How Data Can Personalize the Donor Experience

Article, Featured

The fourth article in our series with Charity Digital looks at how data can help charities provide a personalized experience for their donors

Personalization is more than a name at the top of an email. Today in the charity sector, personalization means talking about ‘the donor journey’—the cycle your audience goes through when supporting your charity.

It starts with the moment they find you—the ‘awareness’ stage—and continues with the moment they decide to donate. The key to preserving the cycle is building a relationship with your donors so that they repeat donations and continue to donate long into the future.

Personalization helps charities build that relationship by tailoring your content to donors, depending on where they are on that journey. Once supporters have donated, it is about sending thank yous, showing them what they’ve funded, and re-engaging them further down the line.

Of course, all of these actions need data to back them up. Your charity has two types of data that will help inform how you engage with your supporters: explicit and implicit. The focus for charities should be on finding explicit data, with donor consent, which charities can use to personalize journeys.

Explicit data is what donors give to you themselves, such as contact information, age, name, and address. Implicit data deals with data that, when analyzed, allows you to glean additional data.

It’s very important to note that both explicit and implicit data are personal data and the use of personal data for marketing to your donors or customers will require you to be familiar, and comply with a variety of data protection and privacy laws.

Valuable data doesn’t mean all data

Given the sheer amount of data that charities are looking after, it can be hard to see the wood for the trees. So it is good practice to clean up your data first.

Make sure you know exactly what data you need and remove what is superfluous to the task. You don’t need everything and it’s not good practice to have or collect more data than you need for your purpose.

This is another area where you should consult experts or resources to understand and adhere to any restrictions on processing personal data.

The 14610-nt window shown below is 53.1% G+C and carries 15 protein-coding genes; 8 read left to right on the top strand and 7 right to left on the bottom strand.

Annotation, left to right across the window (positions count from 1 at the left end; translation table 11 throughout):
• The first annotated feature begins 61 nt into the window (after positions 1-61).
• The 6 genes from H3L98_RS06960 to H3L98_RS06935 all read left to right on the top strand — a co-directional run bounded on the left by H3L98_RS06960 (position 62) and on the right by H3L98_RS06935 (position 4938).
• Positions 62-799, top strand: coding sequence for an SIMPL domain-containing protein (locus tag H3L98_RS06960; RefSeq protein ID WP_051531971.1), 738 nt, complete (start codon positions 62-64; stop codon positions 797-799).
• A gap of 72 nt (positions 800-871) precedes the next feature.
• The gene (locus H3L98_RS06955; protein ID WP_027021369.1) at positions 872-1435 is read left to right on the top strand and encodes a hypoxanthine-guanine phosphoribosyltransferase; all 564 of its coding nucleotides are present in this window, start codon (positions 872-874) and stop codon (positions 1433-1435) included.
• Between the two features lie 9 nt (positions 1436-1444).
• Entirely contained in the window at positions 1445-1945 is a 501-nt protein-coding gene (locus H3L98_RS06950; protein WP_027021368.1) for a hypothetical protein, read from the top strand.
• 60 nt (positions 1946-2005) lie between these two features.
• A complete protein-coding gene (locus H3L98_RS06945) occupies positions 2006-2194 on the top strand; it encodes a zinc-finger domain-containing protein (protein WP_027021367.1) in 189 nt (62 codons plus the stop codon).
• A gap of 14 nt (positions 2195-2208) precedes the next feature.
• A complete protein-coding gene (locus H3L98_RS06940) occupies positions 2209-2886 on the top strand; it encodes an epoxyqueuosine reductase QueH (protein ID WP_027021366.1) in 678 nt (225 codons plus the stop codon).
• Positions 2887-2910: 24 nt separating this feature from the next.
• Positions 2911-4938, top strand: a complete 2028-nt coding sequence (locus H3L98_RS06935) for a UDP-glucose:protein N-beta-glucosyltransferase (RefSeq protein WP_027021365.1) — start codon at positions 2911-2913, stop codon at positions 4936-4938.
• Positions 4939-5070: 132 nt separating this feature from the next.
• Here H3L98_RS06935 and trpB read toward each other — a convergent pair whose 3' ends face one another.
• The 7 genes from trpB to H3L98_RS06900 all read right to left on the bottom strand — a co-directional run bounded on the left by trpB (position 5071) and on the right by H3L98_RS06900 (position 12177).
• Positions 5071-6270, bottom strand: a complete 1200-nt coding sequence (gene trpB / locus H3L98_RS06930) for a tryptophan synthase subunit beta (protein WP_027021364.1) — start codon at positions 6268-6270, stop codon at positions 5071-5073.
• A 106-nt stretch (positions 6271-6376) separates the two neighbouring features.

CRM systems

Start with your CRM system. This is home to all your established contacts, their names, ages, email, and donation history. This is all valuable information but bear in mind that CRM systems only know your current contacts. If using your CRM to analyze audience behaviors, it can only predict based on data of people who consensually agreed to give their data for the purposes of the CRM. So its assistance in helping you reach more people will be limited.


Your website is another good place to find information. The ‘Data-Driven Personalization Survey’, conducted by marketing firm Ascend2, found that more than half of marketing professionals believe website activity is the most important data used for personalization efforts.

With a sign-in process, charities can find out the names and email addresses of those who have been interacting with content and tailor their communications to those people. The resulting correspondence can give visitors content better suited to their needs, as long as the audience members gives consent for the charity to do so.

Another important area is using anonymous, or aggregate, website data, which allows charities to understand audience behavior without targeting individuals. So, for example, look at Google Analytics and discover your page views, time spent on particular web pages, the scroll depth, bounce rate, and much more. Investigate and use the data to draw broader conclusions about audience behavior.

Social media

Social media can also provide great insight about a charity’s audience. Charity Facebook pages and interactions on Twitter and Instagram can show you what content is shareable and what drives people to your site. This is another use for broad anonymized data, which allows charities to understand trends and patterns, which can inform longer-term strategies and set the charity on the path to success.

Most social media data is important.  Ensure that you look at the charity’s own accounts and the mentions and reposts that come through others. Using special referral links, or UTMs, can show you what people are clicking and what site they’ve come from.

There are also lots of social media management platforms that data can be extracted from, such as Buffer, TweetDeck, and Hootsuite. You can use data from past posts to refine future posts, allowing the past to inform your present posts and future scheduling processes.

How does personalization pay off?

Personalization is the key to taking your fundraising to the next level. It can build a more solid relationship between a charity and its supporters, while also helping the organization tailor its ask. Instead of sending out blanket requests, it can tailor its asks to their audience.

In a pandemic, such considerations are crucial. The pandemic affected the way that charities like SSAFA, the Armed Forces Charity, asked for help from their supporters, knowing that it may be a time when they are struggling themselves. Being able to personalize their communications can make a big difference.

What are the three core tips for using data for personalization?

  • Clean your data: sending out duplicate messages or using the wrong name defeats the aim of personalization
  • Use the data you have intelligently: find out what makes your different audiences tick and tailor your contact with them accordingly
  • Be transparent: be honest and open about how you use data


CTA: Find out more about how to use your data effectively